Explain the Relationship Between the Marginal Product of Labor & Marginal Cost

The relationship between the marginal product of labor and the marginal cost helps determine whether it is worthwhile to produce additional products. The marginal product of labor refers to the number of products a company can manufacture if it hires more workers or assigns its current workers additional hours. The marginal cost refers to the amount it costs a company to produce each additional item.

Marginal Product of Labor

The marginal product of labor varies depending on the number of products a company is currently making. When the company doesn't have enough workers to use all of its equipment, an extra worker can produce many more items with its current equipment, so the marginal product of labor is high. If the company has more workers than available machines, it won't gain much by hiring additional employees, so the marginal product of labor is lower, which is known as the law of diminishing returns.

Marginal Cost

The marginal cost determines how much it costs to make each additional item. Marginal cost includes the marginal product of labor and the marginal cost of materials. The company may have to pay more money if it orders more materials, because its suppliers may only have the capacity to supply a small amount of raw materials at a low price and may have to pay its workers overtime or hire additional workers to provide more.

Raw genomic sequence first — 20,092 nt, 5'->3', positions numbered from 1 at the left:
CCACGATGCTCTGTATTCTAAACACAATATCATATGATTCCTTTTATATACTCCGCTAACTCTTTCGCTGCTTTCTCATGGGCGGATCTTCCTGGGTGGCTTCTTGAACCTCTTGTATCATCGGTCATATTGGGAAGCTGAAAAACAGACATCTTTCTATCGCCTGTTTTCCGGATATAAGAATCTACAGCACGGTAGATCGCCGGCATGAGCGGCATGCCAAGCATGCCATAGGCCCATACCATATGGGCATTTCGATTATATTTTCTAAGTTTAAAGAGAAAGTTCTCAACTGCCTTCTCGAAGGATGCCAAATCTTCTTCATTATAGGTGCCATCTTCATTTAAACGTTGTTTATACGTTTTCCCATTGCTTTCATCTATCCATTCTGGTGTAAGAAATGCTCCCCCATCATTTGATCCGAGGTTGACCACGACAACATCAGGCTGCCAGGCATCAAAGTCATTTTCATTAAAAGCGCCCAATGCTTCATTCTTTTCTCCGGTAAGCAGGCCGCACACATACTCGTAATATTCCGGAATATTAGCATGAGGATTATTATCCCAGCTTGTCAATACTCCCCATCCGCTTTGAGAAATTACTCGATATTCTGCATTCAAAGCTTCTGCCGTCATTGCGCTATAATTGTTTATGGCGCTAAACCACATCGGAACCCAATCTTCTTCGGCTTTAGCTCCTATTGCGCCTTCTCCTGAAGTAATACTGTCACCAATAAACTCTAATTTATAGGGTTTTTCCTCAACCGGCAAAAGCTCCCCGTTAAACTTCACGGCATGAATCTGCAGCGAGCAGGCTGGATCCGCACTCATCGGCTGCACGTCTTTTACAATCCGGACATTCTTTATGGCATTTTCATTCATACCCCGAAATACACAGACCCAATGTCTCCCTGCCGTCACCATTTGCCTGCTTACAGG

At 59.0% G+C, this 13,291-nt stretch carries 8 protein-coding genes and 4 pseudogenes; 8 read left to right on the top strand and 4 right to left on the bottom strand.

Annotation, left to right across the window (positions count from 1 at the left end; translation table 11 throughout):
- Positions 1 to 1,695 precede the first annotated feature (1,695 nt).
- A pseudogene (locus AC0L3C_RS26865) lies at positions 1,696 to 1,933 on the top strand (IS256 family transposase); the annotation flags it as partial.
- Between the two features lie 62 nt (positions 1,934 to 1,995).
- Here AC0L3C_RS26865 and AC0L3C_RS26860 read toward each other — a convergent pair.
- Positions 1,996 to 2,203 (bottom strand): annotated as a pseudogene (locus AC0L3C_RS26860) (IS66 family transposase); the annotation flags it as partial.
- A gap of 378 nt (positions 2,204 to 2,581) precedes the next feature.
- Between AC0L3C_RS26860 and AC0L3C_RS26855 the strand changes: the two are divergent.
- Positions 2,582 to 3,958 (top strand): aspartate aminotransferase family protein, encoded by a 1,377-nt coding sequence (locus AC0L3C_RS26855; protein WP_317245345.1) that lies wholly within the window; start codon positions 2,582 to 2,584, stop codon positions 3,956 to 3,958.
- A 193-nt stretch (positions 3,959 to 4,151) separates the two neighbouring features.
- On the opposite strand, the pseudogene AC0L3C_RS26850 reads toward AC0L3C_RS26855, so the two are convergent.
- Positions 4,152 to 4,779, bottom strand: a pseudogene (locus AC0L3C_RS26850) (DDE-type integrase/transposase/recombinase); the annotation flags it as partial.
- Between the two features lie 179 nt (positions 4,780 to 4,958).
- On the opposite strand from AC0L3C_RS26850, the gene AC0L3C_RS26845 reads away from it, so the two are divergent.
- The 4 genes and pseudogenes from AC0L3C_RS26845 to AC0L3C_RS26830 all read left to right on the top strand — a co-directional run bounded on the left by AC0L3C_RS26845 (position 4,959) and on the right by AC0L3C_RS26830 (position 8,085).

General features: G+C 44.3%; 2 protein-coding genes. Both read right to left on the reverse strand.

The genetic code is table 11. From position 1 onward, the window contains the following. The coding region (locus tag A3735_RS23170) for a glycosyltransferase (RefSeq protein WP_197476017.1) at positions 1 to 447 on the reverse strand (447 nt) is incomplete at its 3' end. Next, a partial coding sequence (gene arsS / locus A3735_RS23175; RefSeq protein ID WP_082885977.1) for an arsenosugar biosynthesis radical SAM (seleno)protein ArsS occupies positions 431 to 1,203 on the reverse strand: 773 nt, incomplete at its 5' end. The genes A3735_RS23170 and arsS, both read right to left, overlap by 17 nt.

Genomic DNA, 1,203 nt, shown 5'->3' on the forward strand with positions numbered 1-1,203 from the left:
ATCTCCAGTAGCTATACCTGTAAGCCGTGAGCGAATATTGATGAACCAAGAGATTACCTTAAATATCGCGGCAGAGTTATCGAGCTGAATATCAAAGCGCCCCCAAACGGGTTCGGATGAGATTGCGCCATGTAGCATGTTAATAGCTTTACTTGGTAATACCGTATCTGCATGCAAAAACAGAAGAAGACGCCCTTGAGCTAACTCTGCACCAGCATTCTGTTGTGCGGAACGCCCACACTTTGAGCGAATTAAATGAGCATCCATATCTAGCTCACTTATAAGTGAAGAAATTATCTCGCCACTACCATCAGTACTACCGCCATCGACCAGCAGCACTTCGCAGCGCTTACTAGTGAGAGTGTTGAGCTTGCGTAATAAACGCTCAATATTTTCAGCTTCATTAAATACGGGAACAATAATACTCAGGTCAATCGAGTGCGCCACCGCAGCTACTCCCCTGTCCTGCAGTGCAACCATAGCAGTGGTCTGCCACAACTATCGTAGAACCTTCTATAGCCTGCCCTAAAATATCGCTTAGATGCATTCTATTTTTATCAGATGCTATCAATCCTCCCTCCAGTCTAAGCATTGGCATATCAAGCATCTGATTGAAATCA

Units

Marginal product of labor and marginal cost use different units. The marginal product of labor uses one labor unit, which does not have a specific definition. One definition of a labor unit is days worked, so a company can calculate the marginal product of labor as the number of products that all workers produce during one work day. Marginal cost is specific and refers to the amount it costs the company to produce one more inventory item.

Significance

As the marginal product of labor decreases, the marginal cost usually increases. If the company has to pay more money to each worker compared with the number of products that each worker makes, its labor cost for each item increases, so its cost to make each item will be higher. The marginal cost can only decrease when the marginal product of labor is falling if the company is spending less per item on additional materials than the extra amount that it is paying to its workers, which can happen if it gets a bulk purchase discount on materials.

About the Author

Eric Novinson has written articles on Daily Kos, his own blog and various other websites since 2006. He holds a Bachelor of Science in business administration from Humboldt State University.